Bars with overpriced drinks and too many sweaty people, and a seemingly endless buffet of dating apps; Today, these are practically the only watering holes through which queer women can meet (romantically or platonically). Jessica Duveen and her wife Laura Mitchell were tired of that reality. So, they created The LO, an app enabling queer women to network and build a community.
“Bars and dating apps are really important; I’ve enjoyed both,” says Duveen, sitting beside her wife in their home in Atlanta, on a Friday morning Zoom call. “But there’s just room for something else.”
The women see a need for a queer ladies meeting space that doesn’t revolve around drinking or romance, because that’s not what all queer women want or need. Enter The LO, which Duveen jokes stands for Lesbian Operatives (really the name was chosen simply because it sounded right).
The co-founders say The LO is not necessarily an alternative to bars and dating apps, but rather, an expansion of queer women’s “existing cultural infrastructure.” The platform is designed to enable queer women to find and build friendships with people with whom they have more in common than simply queerness – e.g., hobbies or life goals. It also features a guide to LGBTQ-friendly businesses in a given area, and there’s a professional development element, with a job directory, networking functions, and plans for a mentor-mentee matching program. At the heart of the app is a focus on positivity and peer empowerment. The co-founders want The LO to have a comprehensive culture around these values.
The LO operates by vetted membership. People must apply to join, link their social media accounts for identity verification, and provide a sense of who they are and why they’re interested in The LO. As part of the process, users can recommend friends. Membership costs $8 a month, but the co-founders plan to offer some scholarships so the fee is not a barrier to entry. They add that the fee pairs with a promise not to sell users’ data to advertisers for revenue, as many apps do. The LO also has an age minimum of 24, partly because early market research revealed younger people don’t share the same perceived need for The LO.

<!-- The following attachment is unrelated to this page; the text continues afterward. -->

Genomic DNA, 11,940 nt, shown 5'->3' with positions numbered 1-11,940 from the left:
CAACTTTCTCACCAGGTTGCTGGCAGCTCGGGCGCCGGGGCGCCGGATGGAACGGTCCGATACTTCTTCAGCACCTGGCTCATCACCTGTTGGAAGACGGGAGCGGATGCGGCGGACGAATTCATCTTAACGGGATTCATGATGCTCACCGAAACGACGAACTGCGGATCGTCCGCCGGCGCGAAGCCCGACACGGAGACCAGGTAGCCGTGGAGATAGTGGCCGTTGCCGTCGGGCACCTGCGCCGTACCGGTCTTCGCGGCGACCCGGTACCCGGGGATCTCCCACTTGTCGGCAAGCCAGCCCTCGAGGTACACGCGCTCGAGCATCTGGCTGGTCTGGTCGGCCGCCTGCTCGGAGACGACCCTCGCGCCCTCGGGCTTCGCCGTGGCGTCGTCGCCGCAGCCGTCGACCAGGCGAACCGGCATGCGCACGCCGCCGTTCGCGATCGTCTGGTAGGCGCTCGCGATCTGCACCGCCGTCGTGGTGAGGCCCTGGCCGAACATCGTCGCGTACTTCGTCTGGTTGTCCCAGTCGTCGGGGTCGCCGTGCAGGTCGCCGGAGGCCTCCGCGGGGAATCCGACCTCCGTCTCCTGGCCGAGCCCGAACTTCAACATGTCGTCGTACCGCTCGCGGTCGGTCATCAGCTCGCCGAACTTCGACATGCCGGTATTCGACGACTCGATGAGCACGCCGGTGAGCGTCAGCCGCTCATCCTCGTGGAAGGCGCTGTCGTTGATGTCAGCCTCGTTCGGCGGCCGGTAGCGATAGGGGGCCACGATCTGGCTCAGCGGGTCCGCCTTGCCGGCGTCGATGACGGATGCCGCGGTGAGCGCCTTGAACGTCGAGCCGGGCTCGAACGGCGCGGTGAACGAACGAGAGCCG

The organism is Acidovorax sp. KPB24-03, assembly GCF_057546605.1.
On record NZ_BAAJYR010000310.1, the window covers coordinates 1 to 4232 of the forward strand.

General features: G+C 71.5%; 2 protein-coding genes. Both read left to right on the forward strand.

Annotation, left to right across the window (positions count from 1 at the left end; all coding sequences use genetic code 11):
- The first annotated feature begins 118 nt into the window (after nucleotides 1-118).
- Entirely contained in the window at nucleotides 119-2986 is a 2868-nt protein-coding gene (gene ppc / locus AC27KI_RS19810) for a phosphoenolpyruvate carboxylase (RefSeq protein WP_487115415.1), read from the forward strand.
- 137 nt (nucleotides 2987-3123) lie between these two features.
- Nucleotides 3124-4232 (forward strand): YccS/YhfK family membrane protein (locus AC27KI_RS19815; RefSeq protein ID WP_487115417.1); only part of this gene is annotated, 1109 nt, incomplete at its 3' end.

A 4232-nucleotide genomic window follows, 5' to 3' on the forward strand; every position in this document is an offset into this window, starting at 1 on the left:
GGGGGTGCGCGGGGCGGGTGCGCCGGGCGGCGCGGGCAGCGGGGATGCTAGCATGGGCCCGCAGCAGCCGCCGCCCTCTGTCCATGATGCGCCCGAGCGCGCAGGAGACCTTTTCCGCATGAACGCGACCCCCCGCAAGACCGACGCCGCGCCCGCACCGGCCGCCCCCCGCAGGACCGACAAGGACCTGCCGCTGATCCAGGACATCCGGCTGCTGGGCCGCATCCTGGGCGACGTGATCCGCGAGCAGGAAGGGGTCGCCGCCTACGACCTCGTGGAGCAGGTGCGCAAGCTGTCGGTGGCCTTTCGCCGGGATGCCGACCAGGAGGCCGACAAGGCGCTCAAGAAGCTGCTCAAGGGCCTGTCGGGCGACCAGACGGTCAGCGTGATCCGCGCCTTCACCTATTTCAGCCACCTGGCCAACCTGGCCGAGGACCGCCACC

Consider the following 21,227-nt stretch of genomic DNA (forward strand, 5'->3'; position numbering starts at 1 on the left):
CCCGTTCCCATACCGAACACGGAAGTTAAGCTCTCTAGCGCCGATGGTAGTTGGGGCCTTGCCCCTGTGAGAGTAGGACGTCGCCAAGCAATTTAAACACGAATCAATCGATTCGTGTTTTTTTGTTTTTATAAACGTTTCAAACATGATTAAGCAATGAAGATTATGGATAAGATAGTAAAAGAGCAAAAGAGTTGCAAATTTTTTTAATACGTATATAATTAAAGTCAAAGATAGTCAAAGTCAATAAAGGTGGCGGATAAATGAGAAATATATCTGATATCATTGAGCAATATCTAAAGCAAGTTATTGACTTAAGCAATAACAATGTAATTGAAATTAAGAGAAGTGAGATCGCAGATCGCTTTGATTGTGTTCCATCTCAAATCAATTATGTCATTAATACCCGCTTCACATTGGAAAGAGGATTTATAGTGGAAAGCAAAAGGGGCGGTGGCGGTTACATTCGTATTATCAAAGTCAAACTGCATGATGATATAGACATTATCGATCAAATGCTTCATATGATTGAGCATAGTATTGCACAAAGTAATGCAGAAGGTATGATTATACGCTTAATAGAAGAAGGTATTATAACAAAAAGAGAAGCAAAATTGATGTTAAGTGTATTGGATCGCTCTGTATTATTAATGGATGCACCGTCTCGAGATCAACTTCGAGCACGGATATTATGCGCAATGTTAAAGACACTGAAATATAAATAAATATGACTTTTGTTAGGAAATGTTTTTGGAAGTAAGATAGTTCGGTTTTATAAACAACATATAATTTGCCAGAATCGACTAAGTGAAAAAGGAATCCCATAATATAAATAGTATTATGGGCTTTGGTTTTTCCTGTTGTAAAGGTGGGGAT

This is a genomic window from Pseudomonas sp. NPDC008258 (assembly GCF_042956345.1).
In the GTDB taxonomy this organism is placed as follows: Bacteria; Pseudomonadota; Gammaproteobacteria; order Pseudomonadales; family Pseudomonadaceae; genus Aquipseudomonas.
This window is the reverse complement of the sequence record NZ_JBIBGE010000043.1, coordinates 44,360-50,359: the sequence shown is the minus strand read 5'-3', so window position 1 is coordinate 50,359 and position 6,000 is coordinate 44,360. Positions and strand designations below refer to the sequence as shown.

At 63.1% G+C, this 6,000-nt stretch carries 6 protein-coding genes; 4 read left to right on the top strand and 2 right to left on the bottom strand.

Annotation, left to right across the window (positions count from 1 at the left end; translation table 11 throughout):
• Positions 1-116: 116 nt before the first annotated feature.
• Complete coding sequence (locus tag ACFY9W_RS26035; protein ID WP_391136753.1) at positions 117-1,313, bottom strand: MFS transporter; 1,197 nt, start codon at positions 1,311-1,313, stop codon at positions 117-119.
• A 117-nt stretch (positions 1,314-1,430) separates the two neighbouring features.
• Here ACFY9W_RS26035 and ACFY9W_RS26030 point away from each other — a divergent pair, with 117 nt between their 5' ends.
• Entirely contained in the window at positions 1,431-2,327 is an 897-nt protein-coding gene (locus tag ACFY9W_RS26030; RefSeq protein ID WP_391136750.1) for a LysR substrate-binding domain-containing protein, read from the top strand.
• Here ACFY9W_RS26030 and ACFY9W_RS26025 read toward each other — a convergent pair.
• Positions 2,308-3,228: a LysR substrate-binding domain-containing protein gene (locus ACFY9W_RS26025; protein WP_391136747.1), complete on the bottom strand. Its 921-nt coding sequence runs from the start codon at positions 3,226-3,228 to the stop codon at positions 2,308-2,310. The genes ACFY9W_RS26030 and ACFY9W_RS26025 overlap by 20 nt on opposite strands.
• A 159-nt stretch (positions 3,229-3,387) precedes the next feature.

However, beyond the age limit, The LO’s co-founders intend to build a diverse community. That starts with what “woman” means.
“We want people to self-define whether or not it’s a space for them,” says Mitchell, noting their commitment to inclusivity. “Non-binary folks [and] trans women are absolutely welcome if they identify with the space.”
Mitchell and Duveen, South Carolina and London natives, respectively, are also working mindfully to ensure their space isn’t dominated by white queer women. They acknowledge that as two white cis-gender women, their personal network is limited, but they sought people for their beta program who align with their mission of an intentional, supportive queer community, and they are asking beta users to consider diversity when they make referrals of potential other users. They’ll also leverage strategic partnerships to attract a variety of people to The LO.
Duveen and Mitchell have been developing The LO for nearly a year, and apart from some help including participation in Atlanta Tech Village’s incubator Start It Up Georgia, it has primarily been a bootstrap effort. Mitchell applied existing (and learned new) coding skills to build the app and Duveen applied skills from her career as an impact investment consultant to handle the business aspect.
Duveen says though the development process was challenging, the hardest part is behind them. They’re excited to dive into building their envisioned intimate, intentional, empowering community. While it’s currently largely comprised of people in Atlanta and New York, they hope to reach a global audience – in cities, small towns, and rural areas alike. On October 5, they’ll take the next step by opening up membership to women already on the waitlist. Others are free to join the waitlist now.
Mitchell eagerly invites people to “become part of building out the infrastructure for queer women to empower one another.”
“If The LO becomes a space where members can log on when they’re on vacation, or a work trip, visiting any city,” adds Duveen, “and find [a positive] queer community they can connect with, our job will be done.”